The Employee Retention Credit (ERC) was introduced in 2020 to help businesses that have been affected by the COVID-19 pandemic. Since its release, it has been expanded and modified to help more businesses. Despite all of this, many businesses that are eligible for the credit haven’t filed for it. Did the pandemic impact your business? Don’t assume your business is ineligible. Keep reading to learn more.
What is the Employee Retention Credit?
The ERC allows businesses to claim a refundable credit for qualified employee wages and related expenses if there was a significant disruption to business because of the pandemic. That disruption is measured in a quarterly reduction of gross revenues – 50% reduction in 2020 vs. 2019; and only 20% reduction in 2021 vs. 2019. In addition, there is a “safe harbor” test that allows you to look back a quarter. For example, if your 4th quarter 2020 revenues were down 20% compared to the 4th quarter 2019, you are eligible for the first quarter of 2021, regardless of the first quarter test outcome.
The second disruption is a government shutdown – complete or temporary. For example, a restaurant limited to 75% seating capacity by the governor’s mandate has experienced a partial shutdown.
If you experienced EITHER one of these disruptions, you might be eligible for the employee retention credit.
Eligibility for 2020 includes businesses with 100 or fewer full-time equivalent employees in 2019, in which all wages qualify whether the business was open or (partially) closed because of governmental orders. For businesses with more than 100 employees, only wages paid to employees when they weren’t providing services because the pandemic are eligible.
For 2021 the full-time equivalent threshold increased to 500 employees in 2019.
For 2020 the credit is 50% of the first $10,000 of eligible employees’ earnings for the year – up to $5,000 per employee for the year.
For 2021 the credit is 70% of the first $10,000 of eligible employee earnings per QUARTER – up to $28,000 per employee for the year.
What new guidance was released?
The IRS released Notice 2021-49 on August 4, 2021, which provided additional ERC guidance.
- The ERC was expanded to include wages paid through December 31, 2021.
- “Recovery startup businesses” launched after February 15, 2020, have been added to the definition of eligible businesses.
- Clarifying the definition of a full-time employee, including whether wages paid to full-time equivalents are considered eligible.
- Determining if tips should be considered qualified wages.
- Outlining whether wages paid to majority owners and their spouses are considered qualified.
Keep in mind, the ERC is a complex tax credit with ever-changing guidelines and requires interpretation. Reach out to our professional tax team, who are familiar with the credit and most up-to-date guidelines.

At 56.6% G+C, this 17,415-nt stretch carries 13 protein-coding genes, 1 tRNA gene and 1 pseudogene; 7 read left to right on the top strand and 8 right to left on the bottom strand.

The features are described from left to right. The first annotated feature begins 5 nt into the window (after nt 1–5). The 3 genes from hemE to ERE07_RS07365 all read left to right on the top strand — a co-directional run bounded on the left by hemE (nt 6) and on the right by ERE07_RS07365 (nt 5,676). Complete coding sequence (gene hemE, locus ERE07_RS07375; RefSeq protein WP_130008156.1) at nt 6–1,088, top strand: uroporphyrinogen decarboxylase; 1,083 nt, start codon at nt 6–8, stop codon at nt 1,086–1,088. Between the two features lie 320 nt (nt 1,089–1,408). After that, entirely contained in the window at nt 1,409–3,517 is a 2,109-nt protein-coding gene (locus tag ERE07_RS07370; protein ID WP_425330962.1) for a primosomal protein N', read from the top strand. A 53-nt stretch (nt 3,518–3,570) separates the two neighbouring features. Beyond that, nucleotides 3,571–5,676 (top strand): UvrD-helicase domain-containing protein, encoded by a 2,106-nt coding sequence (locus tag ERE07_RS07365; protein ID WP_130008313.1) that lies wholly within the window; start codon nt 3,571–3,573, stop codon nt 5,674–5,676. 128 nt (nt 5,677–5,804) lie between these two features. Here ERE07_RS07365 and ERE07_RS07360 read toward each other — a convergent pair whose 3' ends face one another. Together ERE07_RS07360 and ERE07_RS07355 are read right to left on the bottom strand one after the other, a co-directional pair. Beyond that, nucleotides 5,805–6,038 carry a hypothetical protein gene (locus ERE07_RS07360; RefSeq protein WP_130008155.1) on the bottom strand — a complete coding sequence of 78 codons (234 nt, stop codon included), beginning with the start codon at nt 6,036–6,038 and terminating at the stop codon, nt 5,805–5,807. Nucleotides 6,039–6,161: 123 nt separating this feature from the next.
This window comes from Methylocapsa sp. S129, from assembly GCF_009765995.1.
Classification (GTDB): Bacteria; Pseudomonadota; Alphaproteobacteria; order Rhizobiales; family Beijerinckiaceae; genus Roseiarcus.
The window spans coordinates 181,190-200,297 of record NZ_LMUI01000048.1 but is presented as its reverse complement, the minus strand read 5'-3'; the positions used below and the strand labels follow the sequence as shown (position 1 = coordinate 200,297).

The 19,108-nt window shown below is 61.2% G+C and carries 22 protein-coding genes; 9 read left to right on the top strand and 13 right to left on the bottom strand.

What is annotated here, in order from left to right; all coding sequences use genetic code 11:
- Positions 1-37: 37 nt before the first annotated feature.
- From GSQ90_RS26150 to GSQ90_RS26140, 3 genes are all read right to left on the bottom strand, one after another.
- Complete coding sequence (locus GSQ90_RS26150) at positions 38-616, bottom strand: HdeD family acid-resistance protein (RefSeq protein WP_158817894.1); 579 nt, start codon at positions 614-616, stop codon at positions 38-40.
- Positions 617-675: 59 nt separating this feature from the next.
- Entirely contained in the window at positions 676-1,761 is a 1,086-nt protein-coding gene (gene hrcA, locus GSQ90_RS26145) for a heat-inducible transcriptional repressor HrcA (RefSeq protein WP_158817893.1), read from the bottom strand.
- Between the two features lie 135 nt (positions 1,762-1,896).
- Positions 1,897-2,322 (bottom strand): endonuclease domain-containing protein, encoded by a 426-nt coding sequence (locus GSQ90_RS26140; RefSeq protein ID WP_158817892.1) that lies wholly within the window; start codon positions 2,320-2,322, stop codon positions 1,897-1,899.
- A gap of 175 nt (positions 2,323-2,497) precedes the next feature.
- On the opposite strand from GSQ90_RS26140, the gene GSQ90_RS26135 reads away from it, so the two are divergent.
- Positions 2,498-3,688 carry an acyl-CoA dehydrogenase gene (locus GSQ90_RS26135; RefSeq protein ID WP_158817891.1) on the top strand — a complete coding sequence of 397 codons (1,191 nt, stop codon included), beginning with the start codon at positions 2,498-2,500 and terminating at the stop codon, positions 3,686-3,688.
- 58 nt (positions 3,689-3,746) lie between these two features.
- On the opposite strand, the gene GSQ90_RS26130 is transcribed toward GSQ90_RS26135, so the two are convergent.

What if I missed filing for the ERC?
While some of the newer guidelines are retroactive, others only apply to wages paid more recently. In most cases, employers can file a correction to their quarterly tax documents to receive appropriate credit for qualified wages paid. Keep in mind that wages included in Payroll Protection Plan (PPP) forgiveness are not qualified (no double-dipping).
We have noted a longer processing time for amended returns. This means you’ll see benefits of the credit faster by filing for it with your quarterly returns; however, it could take 90 to 120 days for amended returns.
How can my business receive help?
If you’re like many businesses and need help understanding the ERC and the recent changes, reach out to our team of qualified professionals for help! We can help you:
- Determine if your business is eligible for the ERC moving forward and/or file an amended return.
- Understand which paid wages and expenses are eligible to be included in calculations.
- Assist in calculating the amount of credit your company is eligible to take.
- File amended or new returns in relation to your business.
We look forward to helping you!
Did your company receive funds from the Human Health Services (HHS) Cares Act stimulus? If so, you may be required to submit supporting documentation for how the funds were used.
The Human Health Services department calculated relief payments based on 2019 Fee for Services (FFS) Medicare payments and direct deposited them into hospital and medical provider accounts. Any payments of more than $10,000 require additional reporting by the deadline specified in the chart below, per the Terms and Conditions of the payments.
||Payment Received Period (Payments Exceeding $10,000 in Aggregate Received)
||Deadline to Use Funds
||Reporting Time Period
||From April 10, 2020 to June 30, 2020
||June 30, 2021
||July 1 to Sept. 30, 2021
||From July 1, 2020 to Dec. 31, 2020
||Dec. 31, 2021
||Jan. 1 to March 31, 2022
||From Jan. 1, 2021 to June 30, 2021